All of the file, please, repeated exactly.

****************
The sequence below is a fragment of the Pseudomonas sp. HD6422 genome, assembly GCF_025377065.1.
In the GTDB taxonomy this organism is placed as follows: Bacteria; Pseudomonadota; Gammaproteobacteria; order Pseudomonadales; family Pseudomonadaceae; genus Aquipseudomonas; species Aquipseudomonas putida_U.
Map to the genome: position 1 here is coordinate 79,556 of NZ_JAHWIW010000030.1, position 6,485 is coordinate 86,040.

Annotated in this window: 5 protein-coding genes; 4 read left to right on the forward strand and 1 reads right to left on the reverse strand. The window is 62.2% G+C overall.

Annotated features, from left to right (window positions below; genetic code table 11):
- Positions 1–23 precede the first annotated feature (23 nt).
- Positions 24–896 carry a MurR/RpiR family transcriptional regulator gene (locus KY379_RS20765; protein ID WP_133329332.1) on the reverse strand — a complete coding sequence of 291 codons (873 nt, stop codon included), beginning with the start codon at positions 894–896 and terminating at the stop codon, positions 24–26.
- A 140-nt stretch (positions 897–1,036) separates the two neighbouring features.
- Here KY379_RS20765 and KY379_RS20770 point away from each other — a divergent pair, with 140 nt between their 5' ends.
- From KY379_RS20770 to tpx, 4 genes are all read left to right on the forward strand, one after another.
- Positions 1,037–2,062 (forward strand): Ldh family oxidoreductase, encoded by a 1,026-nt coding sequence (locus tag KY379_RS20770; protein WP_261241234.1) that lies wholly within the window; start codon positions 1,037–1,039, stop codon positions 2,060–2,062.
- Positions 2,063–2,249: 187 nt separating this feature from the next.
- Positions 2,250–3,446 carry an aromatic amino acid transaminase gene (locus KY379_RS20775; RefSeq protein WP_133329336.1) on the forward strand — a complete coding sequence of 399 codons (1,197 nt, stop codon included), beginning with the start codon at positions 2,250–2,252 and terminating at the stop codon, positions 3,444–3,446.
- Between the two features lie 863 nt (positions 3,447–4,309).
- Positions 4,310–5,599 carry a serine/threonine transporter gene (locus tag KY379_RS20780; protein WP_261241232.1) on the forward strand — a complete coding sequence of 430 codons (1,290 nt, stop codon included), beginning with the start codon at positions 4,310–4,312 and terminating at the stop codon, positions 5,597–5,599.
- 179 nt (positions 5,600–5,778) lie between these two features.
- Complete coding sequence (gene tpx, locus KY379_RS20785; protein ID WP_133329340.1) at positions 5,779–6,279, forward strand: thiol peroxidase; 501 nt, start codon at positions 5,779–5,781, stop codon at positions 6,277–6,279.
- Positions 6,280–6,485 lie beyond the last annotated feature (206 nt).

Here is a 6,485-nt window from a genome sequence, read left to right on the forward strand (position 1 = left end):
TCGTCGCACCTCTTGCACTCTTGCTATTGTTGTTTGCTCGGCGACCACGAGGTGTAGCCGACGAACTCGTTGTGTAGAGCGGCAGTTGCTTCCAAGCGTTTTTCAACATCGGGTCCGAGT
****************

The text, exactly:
The sequence below is a fragment of the Pseudomonas sp. HD6422 genome, assembly GCF_025377065.1.
In the GTDB taxonomy this organism is placed as follows: Bacteria; Pseudomonadota; Gammaproteobacteria; order Pseudomonadales; family Pseudomonadaceae; genus Aquipseudomonas; species Aquipseudomonas putida_U.
Map to the genome: position 1 here is coordinate 79,556 of NZ_JAHWIW010000030.1, position 6,485 is coordinate 86,040.

Annotated in this window: 5 protein-coding genes; 4 read left to right on the forward strand and 1 reads right to left on the reverse strand. The window is 62.2% G+C overall.

Annotated features, from left to right (window positions below; genetic code table 11):
- Positions 1–23 precede the first annotated feature (23 nt).
- Positions 24–896 carry a MurR/RpiR family transcriptional regulator gene (locus KY379_RS20765; protein ID WP_133329332.1) on the reverse strand — a complete coding sequence of 291 codons (873 nt, stop codon included), beginning with the start codon at positions 894–896 and terminating at the stop codon, positions 24–26.
- A 140-nt stretch (positions 897–1,036) separates the two neighbouring features.
- Here KY379_RS20765 and KY379_RS20770 point away from each other — a divergent pair, with 140 nt between their 5' ends.
- From KY379_RS20770 to tpx, 4 genes are all read left to right on the forward strand, one after another.
- Positions 1,037–2,062 (forward strand): Ldh family oxidoreductase, encoded by a 1,026-nt coding sequence (locus tag KY379_RS20770; protein WP_261241234.1) that lies wholly within the window; start codon positions 1,037–1,039, stop codon positions 2,060–2,062.
- Positions 2,063–2,249: 187 nt separating this feature from the next.
- Positions 2,250–3,446 carry an aromatic amino acid transaminase gene (locus KY379_RS20775; RefSeq protein WP_133329336.1) on the forward strand — a complete coding sequence of 399 codons (1,197 nt, stop codon included), beginning with the start codon at positions 2,250–2,252 and terminating at the stop codon, positions 3,444–3,446.
- Between the two features lie 863 nt (positions 3,447–4,309).
- Positions 4,310–5,599 carry a serine/threonine transporter gene (locus tag KY379_RS20780; protein WP_261241232.1) on the forward strand — a complete coding sequence of 430 codons (1,290 nt, stop codon included), beginning with the start codon at positions 4,310–4,312 and terminating at the stop codon, positions 5,597–5,599.
- 179 nt (positions 5,600–5,778) lie between these two features.
- Complete coding sequence (gene tpx, locus KY379_RS20785; protein ID WP_133329340.1) at positions 5,779–6,279, forward strand: thiol peroxidase; 501 nt, start codon at positions 5,779–5,781, stop codon at positions 6,277–6,279.
- Positions 6,280–6,485 lie beyond the last annotated feature (206 nt).

Here is a 6,485-nt window from a genome sequence, read left to right on the forward strand (position 1 = left end):
TCGTCGCACCTCTTGCACTCTTGCTATTGTTGTTTGCTCGGCGACCACGAGGTGTAGCCGACGAACTCGTTGTGTAGAGCGGCAGTTGCTTCCAAGCGTTTTTCAACATCGGGTCCGAGT